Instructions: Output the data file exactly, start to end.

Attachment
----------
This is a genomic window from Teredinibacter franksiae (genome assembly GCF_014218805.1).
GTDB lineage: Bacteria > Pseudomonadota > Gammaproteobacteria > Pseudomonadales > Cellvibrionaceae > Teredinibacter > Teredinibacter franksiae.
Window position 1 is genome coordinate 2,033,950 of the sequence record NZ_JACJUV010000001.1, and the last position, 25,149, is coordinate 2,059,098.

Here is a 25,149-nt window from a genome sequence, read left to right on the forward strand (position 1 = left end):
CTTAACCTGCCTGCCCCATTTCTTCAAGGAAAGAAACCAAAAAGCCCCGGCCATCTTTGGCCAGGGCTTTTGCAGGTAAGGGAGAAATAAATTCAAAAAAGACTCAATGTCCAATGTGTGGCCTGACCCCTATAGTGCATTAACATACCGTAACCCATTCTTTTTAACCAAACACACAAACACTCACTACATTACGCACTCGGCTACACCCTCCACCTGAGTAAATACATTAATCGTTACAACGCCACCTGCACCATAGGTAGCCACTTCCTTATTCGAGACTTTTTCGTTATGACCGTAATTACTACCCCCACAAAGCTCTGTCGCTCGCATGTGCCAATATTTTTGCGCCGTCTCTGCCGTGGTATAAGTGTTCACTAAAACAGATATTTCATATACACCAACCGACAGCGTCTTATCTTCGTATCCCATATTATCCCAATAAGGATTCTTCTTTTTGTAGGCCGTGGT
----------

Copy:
This is a genomic window from Teredinibacter franksiae (genome assembly GCF_014218805.1).
GTDB lineage: Bacteria > Pseudomonadota > Gammaproteobacteria > Pseudomonadales > Cellvibrionaceae > Teredinibacter > Teredinibacter franksiae.
Window position 1 is genome coordinate 2,033,950 of the sequence record NZ_JACJUV010000001.1, and the last position, 25,149, is coordinate 2,059,098.

Here is a 25,149-nt window from a genome sequence, read left to right on the forward strand (position 1 = left end):
CTTAACCTGCCTGCCCCATTTCTTCAAGGAAAGAAACCAAAAAGCCCCGGCCATCTTTGGCCAGGGCTTTTGCAGGTAAGGGAGAAATAAATTCAAAAAAGACTCAATGTCCAATGTGTGGCCTGACCCCTATAGTGCATTAACATACCGTAACCCATTCTTTTTAACCAAACACACAAACACTCACTACATTACGCACTCGGCTACACCCTCCACCTGAGTAAATACATTAATCGTTACAACGCCACCTGCACCATAGGTAGCCACTTCCTTATTCGAGACTTTTTCGTTATGACCGTAATTACTACCCCCACAAAGCTCTGTCGCTCGCATGTGCCAATATTTTTGCGCCGTCTCTGCCGTGGTATAAGTGTTCACTAAAACAGATATTTCATATACACCAACCGACAGCGTCTTATCTTCGTATCCCATATTATCCCAATAAGGATTCTTCTTTTTGTAGGCCGTGGT